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Crosscurrents

Poetic Justice for a Berkeley playwright

 

It’s rare for a play to make its Bay Area premiere on Alcatraz, but then, this is no ordinary play — and the Poetic Justice Project is no ordinary theater company.

The actors have a special relationship to prison: they’ve all spent time behind bars. Now they’re performing for audiences in venues between Los Angeles and San Francisco. This November, the Poetic Justice Project brought an original play, written by a formerly incarcerated Berkeley resident, to the one-time federal prison.

On the ferry to Alcatraz, playwright Dan McMullan says, “I couldn’t think of a more fitting place to do the play.”

That’s because he wrote it while doing time in Chuckawalla Valley State Prison, near the small, Southern California desert town of Blythe.

Now, twenty-five years later, McMullan watches his play, titled Blythe, come to life in a former prison. The scene opens in a fictional diner in the town of Blythe. Over coffee, two characters, Bob and Jim, talk about how the nearby prison has not lived up to the promises of its promoters.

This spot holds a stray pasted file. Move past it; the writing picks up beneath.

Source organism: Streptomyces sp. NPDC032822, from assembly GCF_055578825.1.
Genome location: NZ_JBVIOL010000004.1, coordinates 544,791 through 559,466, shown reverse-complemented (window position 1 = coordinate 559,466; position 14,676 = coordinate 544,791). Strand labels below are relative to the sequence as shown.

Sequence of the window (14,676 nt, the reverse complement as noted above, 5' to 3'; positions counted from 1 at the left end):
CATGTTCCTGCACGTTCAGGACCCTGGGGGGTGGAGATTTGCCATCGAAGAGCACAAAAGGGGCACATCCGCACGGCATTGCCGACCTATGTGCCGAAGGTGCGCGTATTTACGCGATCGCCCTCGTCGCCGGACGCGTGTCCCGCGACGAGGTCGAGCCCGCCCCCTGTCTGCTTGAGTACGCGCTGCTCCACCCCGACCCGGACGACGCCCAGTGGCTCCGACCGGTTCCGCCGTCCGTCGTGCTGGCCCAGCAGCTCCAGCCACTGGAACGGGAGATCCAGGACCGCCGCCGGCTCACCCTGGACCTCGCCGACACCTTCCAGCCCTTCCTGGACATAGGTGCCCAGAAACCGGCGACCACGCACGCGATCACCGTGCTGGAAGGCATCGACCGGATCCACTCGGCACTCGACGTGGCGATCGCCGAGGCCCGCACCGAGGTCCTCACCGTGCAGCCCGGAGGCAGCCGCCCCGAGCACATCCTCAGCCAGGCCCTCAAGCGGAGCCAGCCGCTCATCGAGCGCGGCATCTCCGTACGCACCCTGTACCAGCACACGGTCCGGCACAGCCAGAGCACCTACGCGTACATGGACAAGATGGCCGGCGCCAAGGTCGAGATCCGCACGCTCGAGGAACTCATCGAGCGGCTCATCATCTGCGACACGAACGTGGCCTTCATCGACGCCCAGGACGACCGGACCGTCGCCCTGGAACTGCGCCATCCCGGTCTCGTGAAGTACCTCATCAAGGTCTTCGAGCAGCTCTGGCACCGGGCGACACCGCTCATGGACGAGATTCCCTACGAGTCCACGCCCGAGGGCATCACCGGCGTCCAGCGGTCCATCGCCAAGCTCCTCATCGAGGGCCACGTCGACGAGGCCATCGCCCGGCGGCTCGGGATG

“‘Happiness is seeing Blythe in the rearview mirror?’ Can you believe that, Jim? When them boys from Sacramento came down here, all they could talk about was how much money it’s going to bring into this town,” Bob says.

Bob discovers that someone has stolen his tow truck from the parking lot, and Jim tries to console him.

“They say they’ve got a hundred men out there; they’ll find him,” Jim says. “You’ll have that truck back in no time.”

 

“Where’s your head at, Jim?” Bob retorts. “Can’t you see what we’re dealing with here? “This man’s a master criminal!”

Actor Herbert Wells plays Jim. He says he went in and out of prison for sixteen years. He served his last sentence at the California Men’s Colony in San Luis Obispo, where he was doing five years for the possession of marijuana. That’s where he found theater. After the Blythe performance at Alcatraz, Wells tells the audience that after his first role, he was hooked.